Saturday, 11 January 2014

Just Listen!

Yesterday I was telling my brother Jim about some the challenges I face with ALS, some of the less than obvious impacts of this illness. In particular I was telling him about PseudoBulbar Affect, or PBA as we say in the biz. This came up because we were talking about something fairly benign having to do with him helping me with renovations and I found myself struggling to hold back the tears.

He looked at me, rather placid, his face almost immobile yet I could tell that inside of him there was turmoil. So I asked him, "What are you thinking?" He said "I don't know what to think or do here. Remember, I am a guy and we like to fix things. There is nothing I can fix here." The problem is, of course, that what I have cannot be fixed.

In response I said to him, "Jim, you are doing the best thing possible. You are listening." That is not all he is doing. Like most men, he wants solve a problem. Action is what we are good at. Jim is taking action. He is giving me large amounts of his time and efforts to renovate my apartment, making it more wheelchair accessible. He is taking time out of his life to give it to me; I cannot think of anything more action oriented. I cannot think of a more giving thing to do.

When it comes to feelings, however, there is very little that anyone can do. When it comes to the emotions, the anger and frustration, the fear and doubt, the sleepless nights and wondering days, there is nothing anyone can do, except to listen. When I need you to hear me, I don't need you to fix anything; I don't need you to tell me the error in my thoughts or how I might look at things differently or why I should change my attitude. When I need you to hear me, the best possible thing to do is simply listen without trying to correct, redirect, caution or fix.

Sometimes I'm not even sure about what I want or need. These verbal expressions, the words that fall out of my mouth, are often unformed in their reality. These expressions of pain, or anger, or anguish, or frustration, or fear, are what lies beneath the surface sea of self. They are the outward expressions of my inner depression and fear, the turmoil needing an outlet, a way to escape before the pressure becomes intolerable. There is nothing you can do. Being there, just being there; that's what counts.

In reality, seeking to respond, either in words or action, is almost the worst thing you can do. When action is needed it will quickly become self-apparent. You will see when I cannot do something. If I cannot reach a cup on the upper shelf, action matters. When I am talking about what I am going through, action not only doesn't help, it may hurt.

When it comes to understanding what I am dealing with, when I talk about my feelings and frustrations, my emotional state, my inner life, action, either in correction or in response, does not imply caring; it's you saying I am unable to fix things; I am deficient. I am not deficient although I often feel that way these days. My body is deficient, not me. I am a whole human being with newly learned limitations, a man who once was capable but is no longer, suddenly and without remittance.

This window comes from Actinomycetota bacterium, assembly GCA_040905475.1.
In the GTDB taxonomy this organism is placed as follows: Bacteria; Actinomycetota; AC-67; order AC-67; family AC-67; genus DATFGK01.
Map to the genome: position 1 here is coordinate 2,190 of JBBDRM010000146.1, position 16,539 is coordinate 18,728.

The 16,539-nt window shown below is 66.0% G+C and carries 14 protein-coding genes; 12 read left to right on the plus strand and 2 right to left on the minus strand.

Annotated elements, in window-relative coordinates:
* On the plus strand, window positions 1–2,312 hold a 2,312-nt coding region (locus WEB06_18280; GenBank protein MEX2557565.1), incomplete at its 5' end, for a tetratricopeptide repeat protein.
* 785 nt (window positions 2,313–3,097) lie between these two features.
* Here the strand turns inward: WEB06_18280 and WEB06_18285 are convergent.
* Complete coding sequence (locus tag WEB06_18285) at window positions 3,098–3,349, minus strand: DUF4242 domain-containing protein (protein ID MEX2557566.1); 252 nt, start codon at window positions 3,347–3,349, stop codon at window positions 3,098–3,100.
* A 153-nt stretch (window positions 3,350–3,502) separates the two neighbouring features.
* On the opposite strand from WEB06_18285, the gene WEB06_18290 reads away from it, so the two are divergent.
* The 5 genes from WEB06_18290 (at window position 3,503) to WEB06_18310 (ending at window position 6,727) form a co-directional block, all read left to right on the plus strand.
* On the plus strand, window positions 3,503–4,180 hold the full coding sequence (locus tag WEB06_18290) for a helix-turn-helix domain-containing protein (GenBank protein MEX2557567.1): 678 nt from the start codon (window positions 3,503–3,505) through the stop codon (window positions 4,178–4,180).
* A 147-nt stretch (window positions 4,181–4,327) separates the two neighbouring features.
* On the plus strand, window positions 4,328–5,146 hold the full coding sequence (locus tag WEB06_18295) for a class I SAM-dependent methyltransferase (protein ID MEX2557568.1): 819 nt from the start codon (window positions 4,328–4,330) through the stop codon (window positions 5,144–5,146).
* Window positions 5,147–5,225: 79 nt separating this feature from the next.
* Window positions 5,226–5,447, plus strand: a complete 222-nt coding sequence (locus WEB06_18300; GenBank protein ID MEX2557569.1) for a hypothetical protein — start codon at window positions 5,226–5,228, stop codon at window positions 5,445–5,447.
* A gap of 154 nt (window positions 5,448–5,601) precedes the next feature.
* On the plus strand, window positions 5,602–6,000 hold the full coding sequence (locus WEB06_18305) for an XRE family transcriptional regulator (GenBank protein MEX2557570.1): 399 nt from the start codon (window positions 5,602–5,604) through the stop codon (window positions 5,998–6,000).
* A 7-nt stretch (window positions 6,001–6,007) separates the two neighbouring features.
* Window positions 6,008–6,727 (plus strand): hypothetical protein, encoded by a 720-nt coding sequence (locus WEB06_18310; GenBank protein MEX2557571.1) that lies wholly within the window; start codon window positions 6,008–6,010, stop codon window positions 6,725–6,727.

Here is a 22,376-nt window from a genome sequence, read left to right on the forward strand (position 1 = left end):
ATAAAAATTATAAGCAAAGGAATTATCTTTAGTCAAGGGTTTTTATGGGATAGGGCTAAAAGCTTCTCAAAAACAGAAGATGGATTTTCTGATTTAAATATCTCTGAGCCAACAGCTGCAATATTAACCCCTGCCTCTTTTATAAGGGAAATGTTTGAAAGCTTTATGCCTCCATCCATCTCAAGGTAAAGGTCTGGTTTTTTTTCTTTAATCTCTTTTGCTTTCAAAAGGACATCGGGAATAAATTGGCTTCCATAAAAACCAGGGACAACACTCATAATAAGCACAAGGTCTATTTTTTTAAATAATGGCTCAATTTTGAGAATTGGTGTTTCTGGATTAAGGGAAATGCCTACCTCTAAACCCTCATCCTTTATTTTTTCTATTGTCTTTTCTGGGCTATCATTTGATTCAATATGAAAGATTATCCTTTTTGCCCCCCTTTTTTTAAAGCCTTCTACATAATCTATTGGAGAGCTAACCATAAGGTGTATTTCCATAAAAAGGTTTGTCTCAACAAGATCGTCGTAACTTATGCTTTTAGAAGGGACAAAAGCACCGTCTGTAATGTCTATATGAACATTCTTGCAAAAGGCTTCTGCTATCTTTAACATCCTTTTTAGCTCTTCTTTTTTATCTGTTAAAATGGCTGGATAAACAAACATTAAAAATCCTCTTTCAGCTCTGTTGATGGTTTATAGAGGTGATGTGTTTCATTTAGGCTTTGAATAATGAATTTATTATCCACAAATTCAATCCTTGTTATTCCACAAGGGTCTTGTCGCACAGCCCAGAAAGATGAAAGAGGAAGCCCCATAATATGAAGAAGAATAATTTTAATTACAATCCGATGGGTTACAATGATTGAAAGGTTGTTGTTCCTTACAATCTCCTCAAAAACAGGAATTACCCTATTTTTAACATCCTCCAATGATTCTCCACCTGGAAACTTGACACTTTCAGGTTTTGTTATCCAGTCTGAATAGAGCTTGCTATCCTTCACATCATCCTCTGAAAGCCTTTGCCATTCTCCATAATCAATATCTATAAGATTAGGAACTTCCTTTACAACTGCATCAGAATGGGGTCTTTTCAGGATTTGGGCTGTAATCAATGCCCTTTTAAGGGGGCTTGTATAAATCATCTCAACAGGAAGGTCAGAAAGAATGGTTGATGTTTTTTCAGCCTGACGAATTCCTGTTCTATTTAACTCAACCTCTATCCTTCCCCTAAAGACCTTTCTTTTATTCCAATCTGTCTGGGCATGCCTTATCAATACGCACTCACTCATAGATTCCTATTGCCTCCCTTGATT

Doing nothing is the hardest thing to do, and often the best thing to do, when I talk about what is happening to me and how I feel about it. Listening is often the most powerful thing anyone can do. Physical help is good; emotional help is essential. Hearing me, affirming me, understanding where I am, this is listening. Listening is good; it doesn't require action.


  1. You say, "My body is deficient, not me. I am a whole human being with newly learned limitations, a man who once was capable but is no longer, suddenly and without remittance."
    I am interested to learn that one of your limitations is that you can no longer listen to the comments, advice, perhaps questions from those around you. You have always surrounded yourself with intelligent, opinionated friends, Richard. Now you are asking us all to do nothing more than listen to you. Some of what you say is beyond the comprehension of many of your friends, but if you want us to truly understand you and your situation, you must expect questions. And because of who we are, you must expect more than just passive listening.
    Credit your friends and family with some ability to perhaps provide some value and support. Consider some of the advice you might be offered. You have the right to ignore it, reject it, or discuss it, and we will understand that. But I do strongly advise you to reconsider your directive: "When I need you to hear me, the best possible thing to do is simply listen without trying to correct, redirect, caution or fix."
    You are not experiencing this terrible disease alone. Friends and family are sharing your pain, albeit in a miniscule way compare to you. For our sake, do not shut us out. For your sake, do not shut us out.

  2. All year Ive been telling people, they cant fix this, they cant fix me. Occasionally we do want feedback from our friends and family, but mostly we want to hear" We hear you, we listen, we care.

  3. Freida (and Richard),
    All the time I hear people say, "I hear you" ... but they are just words. Entering into a dialogue actually shows you that your listener cares, is trying to understand, is seeking clarification. It's called "Active listening" and is generally promoted and accepted as a good communication skill or practice.
    And to be brutally frank, it is because we care that we cannot simply sit, impassively, and listen. For friends and family, it is not ALL about the ALS suferer, it is also about those around you. It's a two- way street. And if you cannot understand, accept, and encourage dialogue, you may find yourself losing friends and completing your journey alone.
    That is how at least one friend of an ALS sufferer feels, anyway.